However, modern indenture, like slavery, like the bondage of women, like child labour and the suffering of the old, requires more than just an appeal to strange notions of affordability to defend it. Something becomes easily more unaffordable when it does not apply to you personally. Slavery is defensible only when the slaves can be painted as racially different: celts in Icelandic antiquity, blacks in recent American history, indigenous indians in Brazil today. Women’s denial of liberties is only possible if you can persuade men that their mothers, sisters and daughters are less deserving than their fathers, brothers and sons. Child and old age labour requires us to forget our beginnings and not imagine our ends. Modern indenture requires us to see having no choice over work as being the fate of others in our affluent countries, those perhaps who we imagine have less ability, certainly not us, or our offspring, our kin, because we are deserving of so much more, because we are different, because we are so prejudiced.

A homogenising myth of our times is that people fall to the bottom because they are undeserving. The myth states that they probably did not have the inherent ability to ever do much better than they did. This myth is continually questioned. People now know not to express such thoughts out loud in polite company, but they express them indirectly in ways that clearly betray their prejudice. This is the prejudice of believing that you and yours are so special that you deserve greatness, and that greatness will (by default) necessitate the indenture of others to provide the kinds of services and lifestyle which you and yours ‘deserve’. The social security benefits of others have to be kept low to keep them in fear of not toiling, not to reward sloth, and because you and your family deserve so much and don’t want to be taxed more. Whenever (if ever) a waiter passes you a glass of champagne from a silver tray, or you sleep in a made-up hotel bed, give your cooking, washing, ironing, cleaning, or children to someone else to undertake and care for, you are usually employing the indentured labour of others.


The novelty of serving champagne quickly vanishes after that first afternoon spent balancing a tray while circumventing increasingly inebriated and obnoxious clientele. Serve it to family and friends while drinking a little yourself and it can be more fun. Similarly with cooking, cleaning, even washing, ironing and bed-making, it is all less drudgery when shared around and not undertaken for faceless strangers. Even when serving strangers with faces, looking after the children of the rich, or getting to actually see those whose bed sheets you change, serving others without choice is still painful. Sometimes it is even more painful to have to serve others under the public gaze. In the past one of the very few occupations that children rarely followed their parents into was working in service. If former chambermaids, nannies, and butlers impressed one thing on their own offspring it was not to follow them into serving others as if indentured.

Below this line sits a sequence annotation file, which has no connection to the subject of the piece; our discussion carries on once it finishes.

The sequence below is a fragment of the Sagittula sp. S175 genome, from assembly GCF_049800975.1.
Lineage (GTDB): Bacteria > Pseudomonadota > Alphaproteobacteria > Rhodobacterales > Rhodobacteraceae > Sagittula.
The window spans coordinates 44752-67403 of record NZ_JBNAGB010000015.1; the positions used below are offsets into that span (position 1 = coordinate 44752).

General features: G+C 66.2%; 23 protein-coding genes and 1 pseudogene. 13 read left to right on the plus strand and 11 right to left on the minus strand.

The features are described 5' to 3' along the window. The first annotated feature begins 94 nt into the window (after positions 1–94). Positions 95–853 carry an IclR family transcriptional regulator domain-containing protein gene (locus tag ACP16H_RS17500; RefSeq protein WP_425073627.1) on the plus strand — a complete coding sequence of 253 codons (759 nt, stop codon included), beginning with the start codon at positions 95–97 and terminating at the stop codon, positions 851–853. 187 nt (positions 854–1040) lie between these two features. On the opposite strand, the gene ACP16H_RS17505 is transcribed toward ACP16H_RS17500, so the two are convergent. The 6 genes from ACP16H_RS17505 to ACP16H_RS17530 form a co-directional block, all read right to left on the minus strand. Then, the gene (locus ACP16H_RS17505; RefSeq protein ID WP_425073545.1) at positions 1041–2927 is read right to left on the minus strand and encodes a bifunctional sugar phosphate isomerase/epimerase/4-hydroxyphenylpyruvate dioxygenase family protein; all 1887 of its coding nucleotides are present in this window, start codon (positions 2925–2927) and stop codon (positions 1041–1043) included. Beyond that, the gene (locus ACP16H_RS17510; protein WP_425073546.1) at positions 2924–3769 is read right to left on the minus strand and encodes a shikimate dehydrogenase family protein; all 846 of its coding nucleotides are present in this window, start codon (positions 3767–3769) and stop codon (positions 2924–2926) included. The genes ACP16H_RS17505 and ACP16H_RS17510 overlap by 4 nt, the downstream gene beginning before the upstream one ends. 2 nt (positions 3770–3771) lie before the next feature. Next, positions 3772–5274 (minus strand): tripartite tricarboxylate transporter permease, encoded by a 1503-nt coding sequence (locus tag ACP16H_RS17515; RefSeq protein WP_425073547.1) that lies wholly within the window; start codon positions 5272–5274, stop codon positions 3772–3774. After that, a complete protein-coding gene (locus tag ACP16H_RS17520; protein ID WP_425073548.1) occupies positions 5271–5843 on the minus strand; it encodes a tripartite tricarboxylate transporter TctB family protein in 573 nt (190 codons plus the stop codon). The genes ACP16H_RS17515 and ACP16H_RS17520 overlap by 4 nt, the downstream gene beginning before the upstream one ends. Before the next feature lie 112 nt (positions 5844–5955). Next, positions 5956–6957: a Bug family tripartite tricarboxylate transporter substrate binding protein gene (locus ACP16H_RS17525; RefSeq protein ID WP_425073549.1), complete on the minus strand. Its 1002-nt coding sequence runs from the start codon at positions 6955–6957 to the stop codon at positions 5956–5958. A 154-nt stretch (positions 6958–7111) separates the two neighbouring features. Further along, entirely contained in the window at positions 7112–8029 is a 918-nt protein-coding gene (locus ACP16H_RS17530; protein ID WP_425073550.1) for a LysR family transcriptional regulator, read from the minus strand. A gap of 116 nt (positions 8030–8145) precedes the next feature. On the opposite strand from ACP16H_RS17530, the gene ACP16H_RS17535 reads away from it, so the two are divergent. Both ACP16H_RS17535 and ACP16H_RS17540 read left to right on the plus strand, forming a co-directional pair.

Spending time with children and with those in their dotage can be the best of times. Instead it is usually made a trial by how we organise such spending. Care-workers for the elderly are the largest least well paid group in the most unequal of affluent societies. They are taught through their hours, wages and conditions of labour how little in turn we value the elderly. Most care-workers do not choose to end up working in old age care homes; they simply cannot get any other work. When it was suggested that immigration controls in Britain be tightened in the economic crash so that care-workers could only be imported at wages a fraction higher than the minimum, the care-home owners lamented that they would never find enough willing staff locally, even under conditions of mass unemployment. Few people bring up their offspring in rich countries today to hope that one day their children might grow up to be able to work in an old age care home.

In a grossly unequal society there are many jobs that most people would never believe their children would be lucky enough to hold. These are jobs which most people are told that their children are not capable of aspiring to, but remarkably these are also jobs which are seen as far too lowly for others to undertake. The dream jobs of some are the nightmare drudgery of others. In Britain the former Prime Minster, Tony Blair, is said to have sent his children to selective schools because he did not want them merely to become school head teachers or university professors, jobs he considered unworthy of his progeny (4). These were the kinds of jobs secured by the offspring of that other former Labour Prime Minister, Harold Wilson. Tony thought his children were deserving of, capable of, entitled to, more. When people like Tony think like this, and ensure that low wages remain low (bringing in minimal but not living wages), it is hardly surprising that the message percolates down that to work in a care home for the elderly is to have failed.